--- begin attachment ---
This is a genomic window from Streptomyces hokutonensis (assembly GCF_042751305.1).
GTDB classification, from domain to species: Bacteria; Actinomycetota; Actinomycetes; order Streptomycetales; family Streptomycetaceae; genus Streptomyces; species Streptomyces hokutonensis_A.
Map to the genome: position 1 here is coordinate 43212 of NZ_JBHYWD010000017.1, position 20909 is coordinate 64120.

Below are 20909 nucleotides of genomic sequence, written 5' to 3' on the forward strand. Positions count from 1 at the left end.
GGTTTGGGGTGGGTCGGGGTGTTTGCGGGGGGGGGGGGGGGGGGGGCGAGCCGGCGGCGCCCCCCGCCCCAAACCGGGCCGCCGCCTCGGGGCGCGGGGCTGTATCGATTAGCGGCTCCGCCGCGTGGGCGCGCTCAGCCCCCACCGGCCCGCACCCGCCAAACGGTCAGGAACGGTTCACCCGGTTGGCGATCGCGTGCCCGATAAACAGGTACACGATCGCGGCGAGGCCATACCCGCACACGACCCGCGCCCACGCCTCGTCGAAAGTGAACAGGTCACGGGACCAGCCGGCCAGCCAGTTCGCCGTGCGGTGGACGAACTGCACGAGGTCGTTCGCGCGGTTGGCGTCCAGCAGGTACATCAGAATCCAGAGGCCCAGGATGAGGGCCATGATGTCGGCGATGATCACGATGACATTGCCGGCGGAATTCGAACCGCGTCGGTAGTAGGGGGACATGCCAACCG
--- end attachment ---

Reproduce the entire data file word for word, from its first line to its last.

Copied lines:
This is a genomic window from Streptomyces hokutonensis (assembly GCF_042751305.1).
GTDB classification, from domain to species: Bacteria; Actinomycetota; Actinomycetes; order Streptomycetales; family Streptomycetaceae; genus Streptomyces; species Streptomyces hokutonensis_A.
Map to the genome: position 1 here is coordinate 43212 of NZ_JBHYWD010000017.1, position 20909 is coordinate 64120.

Below are 20909 nucleotides of genomic sequence, written 5' to 3' on the forward strand. Positions count from 1 at the left end.
GGTTTGGGGTGGGTCGGGGTGTTTGCGGGGGGGGGGGGGGGGGGGGCGAGCCGGCGGCGCCCCCCGCCCCAAACCGGGCCGCCGCCTCGGGGCGCGGGGCTGTATCGATTAGCGGCTCCGCCGCGTGGGCGCGCTCAGCCCCCACCGGCCCGCACCCGCCAAACGGTCAGGAACGGTTCACCCGGTTGGCGATCGCGTGCCCGATAAACAGGTACACGATCGCGGCGAGGCCATACCCGCACACGACCCGCGCCCACGCCTCGTCGAAAGTGAACAGGTCACGGGACCAGCCGGCCAGCCAGTTCGCCGTGCGGTGGACGAACTGCACGAGGTCGTTCGCGCGGTTGGCGTCCAGCAGGTACATCAGAATCCAGAGGCCCAGGATGAGGGCCATGATGTCGGCGATGATCACGATGACATTGCCGGCGGAATTCGAACCGCGTCGGTAGTAGGGGGACATGCCAACCG